The Forum at Fishers features an indoor ice rink available for weekend skates open to the public as well as figure-skating clubs and hockey teams. In addition to the ice rinks, the facility also sports a pro shop, concession stand, arcade, and party rooms.
Royal Pin?s four bowling centers boast a total of 270 gleaming lanes, but their widely varied facilities offer far more than games of tenpins. At all four locations, cosmic-bowling nights create a psychedelic atmosphere with fog, music, and black lights.
The Woodland location, though, was voted Best Bowling in Indianapolis 2012 by CityVoter and ups the ante with flat screens above the lanes and cushy couches where players recline while waiting their turn to take a ride through the pinsetter. Its adjacent outdoor mini-golf course, Pirates? Cove, sends putters on a salty adventure with 18 Lilliputian fairways populated by streams, waterfalls, and a pirate ship. In addition, the location recently received a makeover, with a new midway, lounge, bar and restaurant. In that same center, there's also the two-story Pirate's Quest laser tag, which combines the excitement of laser tag and swashbuckling.
At the Expo location, the theme relates to another exciting frontier: space. In Laser Storm tag, players battle for rights to moon territories. Besides their alleys, Royal Pin also manages the 5-acre Greatimes Family Fun Park, where kids zip around a go-cart track, bounce through a multilevel playland, or pilot bumper boats equipped with blaster squirt guns and highly sensitive grownup detectors.
Located in the heart of downtown Indianapolis in White River State Park, the Indiana State Museum showcases the state’s art, science and cultural history from the prehistoric era to now. The museum’s permanent collection tells Indiana’s story, from glaciers to the first settlers, with a Native American exhibit that highlights the various cultures of local and regional tribes. The first floor showcases the state’s natural history while the second floor has its cultural history, with exhibits like The Ancient Seas, Birth of the Earth, Crossroads of America and Global Indiana. Each year, several traveling exhibits pass through the museum, allowing visitors to see something new with each trip. During Christmastime every year, part of the museum’s third floor transforms into Santa’s home, and children can ride the Santa Claus Express train. The museum also contains an IMAX theater, showing documentaries and family-friendly movies.
Orchard in Bloom?s annual garden show and symposium sponsored by National Bank of Indianapolis in Holliday Park raises funds for The Orchard School, an independent grade school for grades pre-K through 8, as well as Holliday Park. Select local landscapers create macro-landscapes with in-season botany as well as specialized microgardens, designed to showcase specific plant varieties and new design ideas that homeowners can easily incorporate into their own yards. Gardeners can stock up on tools, plants, and art at the Gardener?s Market, full of national and regional artisan vendors. The children?s area entertains youngsters with age-appropriate activities, such as filling flowerpots with soil and playing patty-cake with the limbs of trees.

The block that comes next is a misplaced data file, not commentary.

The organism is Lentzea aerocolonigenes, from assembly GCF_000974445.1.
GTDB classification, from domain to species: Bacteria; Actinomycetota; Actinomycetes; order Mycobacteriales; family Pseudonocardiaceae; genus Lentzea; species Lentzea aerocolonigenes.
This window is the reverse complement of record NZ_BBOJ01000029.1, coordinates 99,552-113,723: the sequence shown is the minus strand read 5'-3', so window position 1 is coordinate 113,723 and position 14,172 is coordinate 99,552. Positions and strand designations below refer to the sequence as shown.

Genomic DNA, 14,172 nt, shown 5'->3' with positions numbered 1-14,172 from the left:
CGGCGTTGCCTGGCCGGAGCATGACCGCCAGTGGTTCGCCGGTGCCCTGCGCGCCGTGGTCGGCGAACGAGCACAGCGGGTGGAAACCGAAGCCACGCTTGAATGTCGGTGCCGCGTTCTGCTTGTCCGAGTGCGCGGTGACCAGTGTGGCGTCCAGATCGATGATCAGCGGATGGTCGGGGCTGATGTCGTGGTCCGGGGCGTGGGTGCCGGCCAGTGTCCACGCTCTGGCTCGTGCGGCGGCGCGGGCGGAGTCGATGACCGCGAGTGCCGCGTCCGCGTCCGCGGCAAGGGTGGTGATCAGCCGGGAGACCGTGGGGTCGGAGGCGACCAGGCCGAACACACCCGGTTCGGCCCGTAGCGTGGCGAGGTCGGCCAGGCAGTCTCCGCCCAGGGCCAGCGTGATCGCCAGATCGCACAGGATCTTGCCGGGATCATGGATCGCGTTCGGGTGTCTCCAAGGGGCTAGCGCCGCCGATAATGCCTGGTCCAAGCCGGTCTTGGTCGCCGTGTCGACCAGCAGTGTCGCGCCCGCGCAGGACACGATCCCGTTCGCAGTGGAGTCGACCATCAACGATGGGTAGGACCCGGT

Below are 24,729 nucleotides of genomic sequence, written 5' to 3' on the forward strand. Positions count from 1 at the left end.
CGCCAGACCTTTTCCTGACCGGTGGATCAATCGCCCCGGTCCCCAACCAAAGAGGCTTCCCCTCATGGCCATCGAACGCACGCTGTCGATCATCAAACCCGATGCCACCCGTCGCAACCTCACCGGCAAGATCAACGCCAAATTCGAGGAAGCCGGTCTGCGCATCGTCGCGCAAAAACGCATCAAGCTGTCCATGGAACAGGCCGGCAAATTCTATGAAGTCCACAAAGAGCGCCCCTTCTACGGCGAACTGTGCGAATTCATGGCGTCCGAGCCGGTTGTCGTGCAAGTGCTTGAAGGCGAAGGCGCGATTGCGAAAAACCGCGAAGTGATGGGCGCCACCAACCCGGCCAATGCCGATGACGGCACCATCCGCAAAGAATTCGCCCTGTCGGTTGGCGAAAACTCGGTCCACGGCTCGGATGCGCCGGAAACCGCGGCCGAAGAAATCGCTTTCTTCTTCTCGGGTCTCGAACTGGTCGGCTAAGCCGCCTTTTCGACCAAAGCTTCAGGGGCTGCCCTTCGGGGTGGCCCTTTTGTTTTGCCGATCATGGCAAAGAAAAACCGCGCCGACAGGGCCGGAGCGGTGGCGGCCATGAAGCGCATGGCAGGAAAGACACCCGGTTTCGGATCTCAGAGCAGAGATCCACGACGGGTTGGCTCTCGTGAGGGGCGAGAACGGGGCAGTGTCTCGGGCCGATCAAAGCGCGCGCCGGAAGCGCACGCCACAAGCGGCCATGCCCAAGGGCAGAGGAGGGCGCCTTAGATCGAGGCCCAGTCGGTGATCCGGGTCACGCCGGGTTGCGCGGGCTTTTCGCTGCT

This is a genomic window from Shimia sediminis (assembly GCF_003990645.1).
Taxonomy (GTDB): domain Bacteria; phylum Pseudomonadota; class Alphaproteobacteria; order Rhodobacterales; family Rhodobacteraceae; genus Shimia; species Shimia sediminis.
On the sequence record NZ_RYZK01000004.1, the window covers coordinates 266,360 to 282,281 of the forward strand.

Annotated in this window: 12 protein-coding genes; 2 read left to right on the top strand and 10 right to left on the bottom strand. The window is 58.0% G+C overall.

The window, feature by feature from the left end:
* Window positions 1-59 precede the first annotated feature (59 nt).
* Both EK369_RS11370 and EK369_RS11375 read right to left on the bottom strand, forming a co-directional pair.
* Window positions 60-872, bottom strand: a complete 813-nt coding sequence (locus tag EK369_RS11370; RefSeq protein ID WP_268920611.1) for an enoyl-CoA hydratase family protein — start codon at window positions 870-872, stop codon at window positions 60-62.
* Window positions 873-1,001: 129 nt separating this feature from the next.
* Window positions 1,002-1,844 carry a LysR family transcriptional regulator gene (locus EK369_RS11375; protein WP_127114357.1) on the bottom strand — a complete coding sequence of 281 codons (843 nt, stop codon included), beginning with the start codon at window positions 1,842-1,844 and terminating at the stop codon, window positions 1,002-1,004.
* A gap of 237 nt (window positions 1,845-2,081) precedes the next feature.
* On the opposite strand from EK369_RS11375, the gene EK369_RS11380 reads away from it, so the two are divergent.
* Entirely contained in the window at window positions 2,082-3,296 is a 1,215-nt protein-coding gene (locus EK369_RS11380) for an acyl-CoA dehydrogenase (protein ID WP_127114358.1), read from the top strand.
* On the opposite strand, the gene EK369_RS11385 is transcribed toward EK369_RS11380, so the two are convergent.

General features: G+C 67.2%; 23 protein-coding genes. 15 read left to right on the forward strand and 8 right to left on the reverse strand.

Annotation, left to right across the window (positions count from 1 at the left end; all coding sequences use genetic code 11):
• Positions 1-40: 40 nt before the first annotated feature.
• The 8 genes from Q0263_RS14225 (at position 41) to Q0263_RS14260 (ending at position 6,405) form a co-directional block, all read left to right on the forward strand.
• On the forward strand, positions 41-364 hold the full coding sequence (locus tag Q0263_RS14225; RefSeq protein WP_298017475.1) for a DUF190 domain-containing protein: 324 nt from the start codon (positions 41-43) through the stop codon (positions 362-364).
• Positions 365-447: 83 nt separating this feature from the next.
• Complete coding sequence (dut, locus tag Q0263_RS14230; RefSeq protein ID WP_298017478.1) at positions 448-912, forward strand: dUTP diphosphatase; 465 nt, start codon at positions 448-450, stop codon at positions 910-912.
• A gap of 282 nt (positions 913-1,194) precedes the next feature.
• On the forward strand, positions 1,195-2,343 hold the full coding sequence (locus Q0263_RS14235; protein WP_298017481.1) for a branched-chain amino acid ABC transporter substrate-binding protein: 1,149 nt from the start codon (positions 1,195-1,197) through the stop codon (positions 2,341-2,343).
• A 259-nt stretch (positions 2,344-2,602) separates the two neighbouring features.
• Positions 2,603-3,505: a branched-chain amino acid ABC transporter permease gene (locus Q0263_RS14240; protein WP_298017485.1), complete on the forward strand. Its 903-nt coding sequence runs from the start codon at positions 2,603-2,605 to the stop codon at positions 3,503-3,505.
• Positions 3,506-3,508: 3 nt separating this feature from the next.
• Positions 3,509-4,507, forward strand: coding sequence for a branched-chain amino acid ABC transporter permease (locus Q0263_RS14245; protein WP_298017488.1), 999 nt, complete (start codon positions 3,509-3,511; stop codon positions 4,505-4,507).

Plopped in downtown Indianapolis across from the Indiana Convention Center, Indiana/World Skating Academy fosters skills for winter sports on a pair of NHL-size rinks. I/WSA's coaches, whose instruction has helped produce regional, national, and world-class competitors, direct the facility's programs, including learn-to-skate courses designed for skaters with varying levels of experience. In addition to skating, the facility also offers private rink rentals as well as opportunities for speed skating, broomball, and adult hockey leagues. Off the ice, the academy offers less slippery activities, such as weight training, aerobics, jazz, and ballet. A rinkside deli open during public-skating hours keeps legs primed, and an onsite pro shop keeps equipment bags stuffed with the latest gear.
In this day of DVDs and in-home, on-demand options, drive-in theatres are a rarity. But Tibbs Drive-In Theatre continues to provide what’s generally considered to be an old but cherished way to watch movies, particularly around Indianapolis. From early spring through mid-fall each year, Tibbs visitors can enjoy large-screen movies from the comfort of their own vehicles, or pull together an array of lawn chairs and other foldable furniture for strategically-positioned seats inside the facility’s parking lot. A variety of movies run across the four screens, usually as double-headers, making Tibbs an all-night destination. Concession stand options are plentiful and varied, and a large, grass-covered area is available near the main screen, where younger moviegoers often gather and play.